|– Decreased greeting behaviour|
|– Overdependent/ clingy|
|– Altered relationship with other pets – less contact|
|– Altered relationship with other pet – anxiety, fear|
|– Aggression – family members / unfamiliar people|
|– Aggressions – family pets / others|
|Response to stimuli|
|– Decreased response to auditory stimuli (sound)|
|– Increased response (fear / anxiety) to auditory stimuli|
|– Decreased response to visual stimuli|
|– Increased response (fear/anxiety) to visual stimuli|
|– Decreased responsiveness to food/odour|
|– Pacing/wanders aimlessly|
|– Snaps at air/licks air|
|– Licking – owners/household objects|
|– Increased appetite|
|Activity -apathy / depressed|
|– Decreased interest in food/treats|
|– Decreased exploration / activity|
|– Decreased interest in social interactions/play|
|– Decreased self-care|
|Sleep-Wake cycles /reversed day-night schedules|
|– Restless sleep / waking nights|
|– Increased daytime sleep|
|Learning and memory – house soiling|
|– Indoor elimination when previously trained|
|– Decrease/loss of signalling “need to go”|
|– Goes outdoors /then goes indoors again and eliminates|
|– Elimination in sleeping area|
|Learning and memory – work/tasks/commands|
|– Impaired working ability-decreased ability to perform task|
|– Decreased responsiveness to familiar commands|
|– Inability/slow to learn new tasks|
|Client Assessments Tool of Canine Patients for Cognitive Dysfunction (Rofina et al 2006)|
|Increased with diarrhoea||3|
|Increased without diarrhoea||4|
|Urinates and defecates indoors||4|
|Sleeps in day, restless at night||3|
|No aimless behaviour||1|
|Loss of Perception|
|Collides into furniture||2|
|Tries to pass thro’ narrow spaces||5|
|Tries to pass thro’wrong side of door||5|
|On new walks||2|
|On daily walks||4|
|No recognition of acquaintances||2|
|No recognition of owner after a break||4|
|No recognition of owner on a daily basis||5|
|Aggressive towards other pets/children||3|
|Aggressive towards the owner||4|
(Fast et al 2013,JVIM 27))
|Borderline cognitive dysfunction||11-15|
|Clinical cognitive dysfunction||15-41|
Many of the behavioural complaints of older pets are related to anxiety, including an increased prevalence of separation anxiety, phobias, excessive vocalisation, aggression and waking at nights. Not all such changes in the older dog are due to cognitive dysfunction . Other disease process which may cause or contribute to these signs must be excluded.(Table 3)
|Medical conditions which can cause behavioural problems|
|Neurological disease (brain neoplasia):||Changes in temperament , vocalisation , sleep wake changes , altered awareness, disorientation , confusion
|Partial seizures (temporal lobe epilepsy)||Repetitive/stereotypic behaviour behaviours, self-trauma, changes in temperament
|Feline hyperthyroidism||Irritability, aggression, decreased/increased activity, night waking|
|Lethargy, decreased response to stimuli, irritability/aggression|
|Altered appetite, house soiling, anxiety , decreased activity|
|Irritability/aggression, anxiety, lethargy, house soiling, altered appetite|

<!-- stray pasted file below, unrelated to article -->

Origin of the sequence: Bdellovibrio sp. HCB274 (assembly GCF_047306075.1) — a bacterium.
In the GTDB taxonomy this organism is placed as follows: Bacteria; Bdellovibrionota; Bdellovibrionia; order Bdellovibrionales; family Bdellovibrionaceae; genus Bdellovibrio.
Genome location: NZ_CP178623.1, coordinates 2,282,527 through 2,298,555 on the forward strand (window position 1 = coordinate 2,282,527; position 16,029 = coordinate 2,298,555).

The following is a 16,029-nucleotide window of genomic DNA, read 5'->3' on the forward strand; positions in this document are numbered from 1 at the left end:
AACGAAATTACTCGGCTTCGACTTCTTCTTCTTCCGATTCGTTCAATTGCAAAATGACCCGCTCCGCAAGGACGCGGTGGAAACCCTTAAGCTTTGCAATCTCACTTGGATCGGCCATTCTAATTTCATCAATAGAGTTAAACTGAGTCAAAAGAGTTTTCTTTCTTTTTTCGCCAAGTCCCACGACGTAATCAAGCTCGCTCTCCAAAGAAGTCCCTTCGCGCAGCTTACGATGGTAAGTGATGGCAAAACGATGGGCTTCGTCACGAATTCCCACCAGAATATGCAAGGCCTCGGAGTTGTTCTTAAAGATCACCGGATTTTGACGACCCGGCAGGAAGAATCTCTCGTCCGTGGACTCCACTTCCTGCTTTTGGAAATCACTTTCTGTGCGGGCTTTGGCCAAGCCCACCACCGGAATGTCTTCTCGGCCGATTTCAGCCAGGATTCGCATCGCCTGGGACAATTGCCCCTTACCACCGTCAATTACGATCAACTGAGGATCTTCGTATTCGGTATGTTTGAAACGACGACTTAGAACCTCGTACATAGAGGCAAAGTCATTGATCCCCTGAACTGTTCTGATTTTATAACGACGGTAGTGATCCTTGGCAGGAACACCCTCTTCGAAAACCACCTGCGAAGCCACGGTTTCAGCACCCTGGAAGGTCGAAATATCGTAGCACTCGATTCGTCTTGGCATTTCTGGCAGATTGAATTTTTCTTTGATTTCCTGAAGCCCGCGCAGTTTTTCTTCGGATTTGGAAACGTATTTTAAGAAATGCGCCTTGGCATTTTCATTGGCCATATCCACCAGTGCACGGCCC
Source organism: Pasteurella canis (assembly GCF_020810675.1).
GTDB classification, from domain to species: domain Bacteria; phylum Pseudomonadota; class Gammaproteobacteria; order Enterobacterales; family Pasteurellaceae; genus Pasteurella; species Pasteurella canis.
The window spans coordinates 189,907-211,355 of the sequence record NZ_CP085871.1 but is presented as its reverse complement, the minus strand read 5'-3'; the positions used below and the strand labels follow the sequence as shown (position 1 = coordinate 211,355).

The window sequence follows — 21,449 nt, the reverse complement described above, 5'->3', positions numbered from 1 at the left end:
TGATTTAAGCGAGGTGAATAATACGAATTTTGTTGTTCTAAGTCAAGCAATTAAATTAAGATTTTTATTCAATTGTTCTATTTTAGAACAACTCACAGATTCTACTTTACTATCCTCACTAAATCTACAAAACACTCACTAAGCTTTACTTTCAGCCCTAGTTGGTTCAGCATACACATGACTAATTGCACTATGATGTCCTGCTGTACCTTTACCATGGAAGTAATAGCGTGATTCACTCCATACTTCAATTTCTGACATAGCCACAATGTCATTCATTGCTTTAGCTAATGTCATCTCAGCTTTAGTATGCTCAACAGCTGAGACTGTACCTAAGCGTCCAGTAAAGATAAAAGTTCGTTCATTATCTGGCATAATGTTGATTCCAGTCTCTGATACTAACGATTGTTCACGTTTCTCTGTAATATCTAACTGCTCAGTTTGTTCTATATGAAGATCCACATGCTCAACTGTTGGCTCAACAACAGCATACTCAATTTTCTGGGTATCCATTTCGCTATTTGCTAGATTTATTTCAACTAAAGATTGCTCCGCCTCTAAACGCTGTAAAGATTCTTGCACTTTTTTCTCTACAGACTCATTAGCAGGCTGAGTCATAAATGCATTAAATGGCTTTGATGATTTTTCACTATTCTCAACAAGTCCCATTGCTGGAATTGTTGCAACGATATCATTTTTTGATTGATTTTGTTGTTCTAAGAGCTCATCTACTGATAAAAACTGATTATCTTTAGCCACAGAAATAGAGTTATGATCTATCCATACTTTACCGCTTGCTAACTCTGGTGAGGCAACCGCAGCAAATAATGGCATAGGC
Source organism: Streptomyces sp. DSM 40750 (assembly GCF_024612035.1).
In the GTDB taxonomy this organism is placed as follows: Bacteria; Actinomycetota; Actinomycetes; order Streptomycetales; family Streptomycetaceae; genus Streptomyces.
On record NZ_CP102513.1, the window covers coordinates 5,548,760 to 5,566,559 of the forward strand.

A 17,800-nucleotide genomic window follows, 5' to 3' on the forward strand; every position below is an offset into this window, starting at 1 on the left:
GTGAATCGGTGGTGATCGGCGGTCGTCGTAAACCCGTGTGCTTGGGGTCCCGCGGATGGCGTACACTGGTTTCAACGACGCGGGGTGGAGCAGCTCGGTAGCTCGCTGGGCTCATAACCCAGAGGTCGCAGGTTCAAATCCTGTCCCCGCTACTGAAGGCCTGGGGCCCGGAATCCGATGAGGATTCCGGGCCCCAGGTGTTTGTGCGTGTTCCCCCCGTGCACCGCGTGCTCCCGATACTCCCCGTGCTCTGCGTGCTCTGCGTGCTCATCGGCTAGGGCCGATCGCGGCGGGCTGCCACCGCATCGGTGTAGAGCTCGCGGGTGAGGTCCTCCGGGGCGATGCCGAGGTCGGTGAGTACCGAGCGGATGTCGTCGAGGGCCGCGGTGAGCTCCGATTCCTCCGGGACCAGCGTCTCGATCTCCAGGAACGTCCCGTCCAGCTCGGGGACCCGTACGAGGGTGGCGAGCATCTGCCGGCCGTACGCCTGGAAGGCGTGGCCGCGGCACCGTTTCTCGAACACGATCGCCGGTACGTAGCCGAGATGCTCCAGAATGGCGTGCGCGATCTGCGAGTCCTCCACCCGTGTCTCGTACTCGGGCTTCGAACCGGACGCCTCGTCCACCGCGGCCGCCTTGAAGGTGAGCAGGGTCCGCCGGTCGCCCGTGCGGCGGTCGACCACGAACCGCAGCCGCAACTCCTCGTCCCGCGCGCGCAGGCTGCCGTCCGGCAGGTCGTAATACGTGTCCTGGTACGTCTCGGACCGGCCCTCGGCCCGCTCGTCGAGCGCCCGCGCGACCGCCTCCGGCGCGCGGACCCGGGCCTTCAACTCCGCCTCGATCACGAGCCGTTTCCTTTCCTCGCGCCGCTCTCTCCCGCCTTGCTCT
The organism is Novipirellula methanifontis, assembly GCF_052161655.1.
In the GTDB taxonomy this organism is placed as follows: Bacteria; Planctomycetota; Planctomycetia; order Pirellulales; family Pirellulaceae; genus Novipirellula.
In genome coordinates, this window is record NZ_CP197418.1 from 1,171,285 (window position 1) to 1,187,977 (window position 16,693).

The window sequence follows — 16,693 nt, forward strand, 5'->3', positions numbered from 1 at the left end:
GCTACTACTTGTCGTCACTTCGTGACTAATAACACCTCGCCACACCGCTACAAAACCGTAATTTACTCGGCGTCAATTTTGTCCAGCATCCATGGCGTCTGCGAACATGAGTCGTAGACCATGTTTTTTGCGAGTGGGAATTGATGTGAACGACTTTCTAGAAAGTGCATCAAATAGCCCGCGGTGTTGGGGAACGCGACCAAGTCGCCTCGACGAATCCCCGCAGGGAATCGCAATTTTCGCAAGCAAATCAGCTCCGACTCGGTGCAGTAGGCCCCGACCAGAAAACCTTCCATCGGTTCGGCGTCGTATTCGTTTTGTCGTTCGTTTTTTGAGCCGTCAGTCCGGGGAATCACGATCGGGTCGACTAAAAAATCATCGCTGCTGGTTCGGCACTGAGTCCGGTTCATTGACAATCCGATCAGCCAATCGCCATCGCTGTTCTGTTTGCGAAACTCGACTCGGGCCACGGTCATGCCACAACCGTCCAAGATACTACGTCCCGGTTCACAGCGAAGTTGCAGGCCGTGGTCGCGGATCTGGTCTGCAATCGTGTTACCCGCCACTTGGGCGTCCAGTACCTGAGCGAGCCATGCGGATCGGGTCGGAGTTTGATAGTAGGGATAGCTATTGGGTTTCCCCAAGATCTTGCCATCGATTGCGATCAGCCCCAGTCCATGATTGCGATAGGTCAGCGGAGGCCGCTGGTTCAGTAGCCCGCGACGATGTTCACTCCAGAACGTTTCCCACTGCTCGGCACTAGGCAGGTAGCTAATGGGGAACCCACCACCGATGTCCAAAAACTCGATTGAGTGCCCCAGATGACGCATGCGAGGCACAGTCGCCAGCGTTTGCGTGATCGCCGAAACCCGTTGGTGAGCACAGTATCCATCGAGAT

|Functional ovarian/testicular tumours||Male: aggression, roaming, marking, mounting objects
Female: nesting, possessive aggression
|Signs associated with organ affected:|
|Pain||Altered response to stimuli, decreased activity, restlessness, unsettled, vocalisation, house soiling, aggression/irritability, self-trauma, waking at night|
|Peripheral neuropathy||Self-mutilation, aggression/irritability, circling, hyperaesthesia|
|Gastrointestinal||Licking, polyphagia, pica, coprophagia, house soiling, unsettled sleep.|
|Urogenital||House soiling, waking at night|
|Dermatologic||Psychogenic alopecia (cats) acral lick granuloma, self-trauma (licking/chewing/biting/sucking)|
Because neurophsychological testing procedures of dogs and cats are now standardised therapeutic interventions can now also be evaluated and in some cases, approved, for use in clinical cases. Drugs, dietary changes and environmental enrichment and adjustment are the three mainstays of treatment.
Drugs: (See table 4)
|Drug Doses for Behaviour Therapy|
|Alprazolam||0.02 -0.1 mg/kg bid -qid||0.125-.025mg/cat oid – tid|
|Diazepam||0.5 – 2 mg oid – qid||0.2 -0.5mg/kg bid – tid|
|Oxazepam||0.2 – 1mg oid – bid||0.2 – 0.5 mg/kg oid – bid|
|Clonazepam||0.1 – 1.0 mg/kg bid – tid||0.02 – 0.2 mg/kg oid – bid|
|Lorazepam||0.025 – 0.2mg/kg oid – tid||0.025 – 0.05 mg/kg oid – bid|
|Melatonin||3-9 mg/dog||1.5 – 6 mg/cat|
|Diphenhydramine||2-4 mg /kg||1-4 mg/kg|
|Fluoxetine||1.0 – 2.0 mg/kg oid||0.5 – 1 mg/kg oid|
|Sertraline||1-5 mg/kg oid or 2.5 mg/kg bid||0.5 – 1.5 mg/kg oid|
|Buspirone||0.5 – 2.0 oid – tid||0.5 – 1 mg bid|
|Trazadone||2 – 5mg/kg as needed up to 8 – 10mgmg bid – tid||Not determined|
|Phenobarbital||2.5 – 5mg/kg bid||2.5 mg/kg bid|
|Gabapentin||10 – 30 mg /kg bid -tid||5 – 10mg/kg oid -tid|
|Potassium bromide||10 – 35 mg/kg daily or in divided doses||Not recommended|
|Selegiline||0.5 – 1 mg/kg oid in the am||0.5 – 1 mg/kg oid in am|
|Memantine||0.3 – 1 mg/kg oid||Not determined|
|Amantadine||1.25 – 4 mg/kg per os oid -bid||3mg/kg per os oid|
Selegiline is a selective irreversible monoamine oxidase B inhibitor (MAOB). The mechanism by which it causes its effect in dogs is not clear but three concurrent actions are proposed: